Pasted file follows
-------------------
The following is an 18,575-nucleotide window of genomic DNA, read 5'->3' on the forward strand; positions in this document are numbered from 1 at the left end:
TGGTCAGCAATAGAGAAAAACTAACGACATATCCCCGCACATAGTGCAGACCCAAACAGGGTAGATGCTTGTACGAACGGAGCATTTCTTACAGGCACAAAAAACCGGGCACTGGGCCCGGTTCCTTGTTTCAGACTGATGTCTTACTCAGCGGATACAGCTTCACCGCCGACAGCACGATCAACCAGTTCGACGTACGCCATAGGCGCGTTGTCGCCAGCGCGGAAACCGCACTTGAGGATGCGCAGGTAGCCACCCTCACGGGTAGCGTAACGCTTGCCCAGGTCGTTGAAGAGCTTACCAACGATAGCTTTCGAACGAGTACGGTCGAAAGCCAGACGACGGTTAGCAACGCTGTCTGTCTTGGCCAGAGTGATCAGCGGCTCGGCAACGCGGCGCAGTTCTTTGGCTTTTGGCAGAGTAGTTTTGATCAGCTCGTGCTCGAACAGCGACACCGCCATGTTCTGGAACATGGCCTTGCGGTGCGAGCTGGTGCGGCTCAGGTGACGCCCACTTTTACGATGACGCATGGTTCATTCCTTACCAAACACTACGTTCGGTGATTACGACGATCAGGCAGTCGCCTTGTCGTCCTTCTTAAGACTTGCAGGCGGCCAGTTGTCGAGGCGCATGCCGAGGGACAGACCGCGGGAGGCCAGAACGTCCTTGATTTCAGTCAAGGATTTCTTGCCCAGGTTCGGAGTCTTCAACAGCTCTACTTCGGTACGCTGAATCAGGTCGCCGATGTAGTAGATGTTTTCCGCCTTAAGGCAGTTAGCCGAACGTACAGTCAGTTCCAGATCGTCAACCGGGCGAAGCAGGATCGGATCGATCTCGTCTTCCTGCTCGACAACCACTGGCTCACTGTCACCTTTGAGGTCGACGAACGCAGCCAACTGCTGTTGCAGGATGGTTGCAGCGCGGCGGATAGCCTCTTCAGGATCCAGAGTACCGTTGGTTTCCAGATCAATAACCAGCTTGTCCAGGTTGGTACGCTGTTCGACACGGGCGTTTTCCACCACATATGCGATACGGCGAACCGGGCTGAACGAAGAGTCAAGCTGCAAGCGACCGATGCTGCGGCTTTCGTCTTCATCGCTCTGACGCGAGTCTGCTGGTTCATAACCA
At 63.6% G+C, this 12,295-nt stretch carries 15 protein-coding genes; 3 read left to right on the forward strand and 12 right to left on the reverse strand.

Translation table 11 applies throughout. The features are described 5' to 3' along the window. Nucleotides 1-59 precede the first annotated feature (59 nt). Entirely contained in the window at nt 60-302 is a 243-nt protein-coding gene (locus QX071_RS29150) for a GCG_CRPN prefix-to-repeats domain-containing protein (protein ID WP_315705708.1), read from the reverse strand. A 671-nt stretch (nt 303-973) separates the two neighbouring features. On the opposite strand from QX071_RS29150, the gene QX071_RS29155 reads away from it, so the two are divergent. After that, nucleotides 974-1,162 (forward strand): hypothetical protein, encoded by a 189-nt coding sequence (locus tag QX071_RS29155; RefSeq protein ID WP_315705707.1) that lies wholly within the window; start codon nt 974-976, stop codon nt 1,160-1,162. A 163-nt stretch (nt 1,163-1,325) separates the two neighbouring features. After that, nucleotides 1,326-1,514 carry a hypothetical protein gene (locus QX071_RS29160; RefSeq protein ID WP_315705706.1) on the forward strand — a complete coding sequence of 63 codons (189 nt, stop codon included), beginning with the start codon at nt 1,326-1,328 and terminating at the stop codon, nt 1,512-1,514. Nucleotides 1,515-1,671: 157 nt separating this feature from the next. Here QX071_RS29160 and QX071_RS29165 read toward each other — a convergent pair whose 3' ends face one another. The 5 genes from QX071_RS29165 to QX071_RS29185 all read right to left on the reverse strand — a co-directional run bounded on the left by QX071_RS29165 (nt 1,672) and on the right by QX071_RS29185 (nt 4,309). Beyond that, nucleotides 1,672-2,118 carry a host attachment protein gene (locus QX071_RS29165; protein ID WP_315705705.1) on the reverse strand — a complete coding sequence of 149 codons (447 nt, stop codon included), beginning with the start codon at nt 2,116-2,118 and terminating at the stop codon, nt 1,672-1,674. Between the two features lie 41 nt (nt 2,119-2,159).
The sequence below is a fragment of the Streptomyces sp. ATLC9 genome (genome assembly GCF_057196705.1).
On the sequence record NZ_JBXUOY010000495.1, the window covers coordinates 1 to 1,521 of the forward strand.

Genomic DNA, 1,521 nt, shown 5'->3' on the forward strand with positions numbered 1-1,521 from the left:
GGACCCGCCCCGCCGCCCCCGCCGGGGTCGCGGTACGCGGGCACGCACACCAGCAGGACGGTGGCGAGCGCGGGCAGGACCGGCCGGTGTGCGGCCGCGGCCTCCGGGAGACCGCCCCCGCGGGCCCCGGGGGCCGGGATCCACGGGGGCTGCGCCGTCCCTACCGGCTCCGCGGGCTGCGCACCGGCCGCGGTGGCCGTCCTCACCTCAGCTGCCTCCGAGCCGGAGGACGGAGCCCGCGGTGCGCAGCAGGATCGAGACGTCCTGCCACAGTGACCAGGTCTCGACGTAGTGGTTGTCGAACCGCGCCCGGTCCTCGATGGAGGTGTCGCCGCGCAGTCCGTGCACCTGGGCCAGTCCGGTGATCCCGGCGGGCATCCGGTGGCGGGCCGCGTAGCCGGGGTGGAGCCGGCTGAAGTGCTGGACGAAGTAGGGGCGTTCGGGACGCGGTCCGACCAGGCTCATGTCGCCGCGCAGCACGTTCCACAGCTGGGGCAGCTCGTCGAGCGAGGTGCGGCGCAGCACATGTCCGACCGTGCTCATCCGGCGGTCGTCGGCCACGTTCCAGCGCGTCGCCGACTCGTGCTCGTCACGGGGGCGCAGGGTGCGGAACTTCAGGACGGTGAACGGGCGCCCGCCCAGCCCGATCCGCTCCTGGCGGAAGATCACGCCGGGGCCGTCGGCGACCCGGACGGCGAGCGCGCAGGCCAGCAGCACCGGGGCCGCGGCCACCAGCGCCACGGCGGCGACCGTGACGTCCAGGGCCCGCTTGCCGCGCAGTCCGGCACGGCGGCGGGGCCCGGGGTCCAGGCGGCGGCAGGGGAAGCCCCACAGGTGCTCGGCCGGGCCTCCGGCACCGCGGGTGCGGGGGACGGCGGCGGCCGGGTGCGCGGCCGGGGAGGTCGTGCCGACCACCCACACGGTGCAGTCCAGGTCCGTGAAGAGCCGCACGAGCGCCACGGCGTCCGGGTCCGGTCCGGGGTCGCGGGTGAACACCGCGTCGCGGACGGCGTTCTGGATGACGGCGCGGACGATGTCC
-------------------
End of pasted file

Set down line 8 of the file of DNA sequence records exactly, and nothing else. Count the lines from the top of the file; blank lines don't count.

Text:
GGACCCGCCCCGCCGCCCCCGCCGGGGTCGCGGTACGCGGGCACGCACACCAGCAGGACGGTGGCGAGCGCGGGCAGGACCGGCCGGTGTGCGGCCGCGGCCTCCGGGAGACCGCCCCCGCGGGCCCCGGGGGCCGGGATCCACGGGGGCTGCGCCGTCCCTACCGGCTCCGCGGGCTGCGCACCGGCCGCGGTGGCCGTCCTCACCTCAGCTGCCTCCGAGCCGGAGGACGGAGCCCGCGGTGCGCAGCAGGATCGAGACGTCCTGCCACAGTGACCAGGTCTCGACGTAGTGGTTGTCGAACCGCGCCCGGTCCTCGATGGAGGTGTCGCCGCGCAGTCCGTGCACCTGGGCCAGTCCGGTGATCCCGGCGGGCATCCGGTGGCGGGCCGCGTAGCCGGGGTGGAGCCGGCTGAAGTGCTGGACGAAGTAGGGGCGTTCGGGACGCGGTCCGACCAGGCTCATGTCGCCGCGCAGCACGTTCCACAGCTGGGGCAGCTCGTCGAGCGAGGTGCGGCGCAGCACATGTCCGACCGTGCTCATCCGGCGGTCGTCGGCCACGTTCCAGCGCGTCGCCGACTCGTGCTCGTCACGGGGGCGCAGGGTGCGGAACTTCAGGACGGTGAACGGGCGCCCGCCCAGCCCGATCCGCTCCTGGCGGAAGATCACGCCGGGGCCGTCGGCGACCCGGACGGCGAGCGCGCAGGCCAGCAGCACCGGGGCCGCGGCCACCAGCGCCACGGCGGCGACCGTGACGTCCAGGGCCCGCTTGCCGCGCAGTCCGGCACGGCGGCGGGGCCCGGGGTCCAGGCGGCGGCAGGGGAAGCCCCACAGGTGCTCGGCCGGGCCTCCGGCACCGCGGGTGCGGGGGACGGCGGCGGCCGGGTGCGCGGCCGGGGAGGTCGTGCCGACCACCCACACGGTGCAGTCCAGGTCCGTGAAGAGCCGCACGAGCGCCACGGCGTCCGGGTCCGGTCCGGGGTCGCGGGTGAACACCGCGTCGCGGACGGCGTTCTGGATGACGGCGCGGACGATGTCC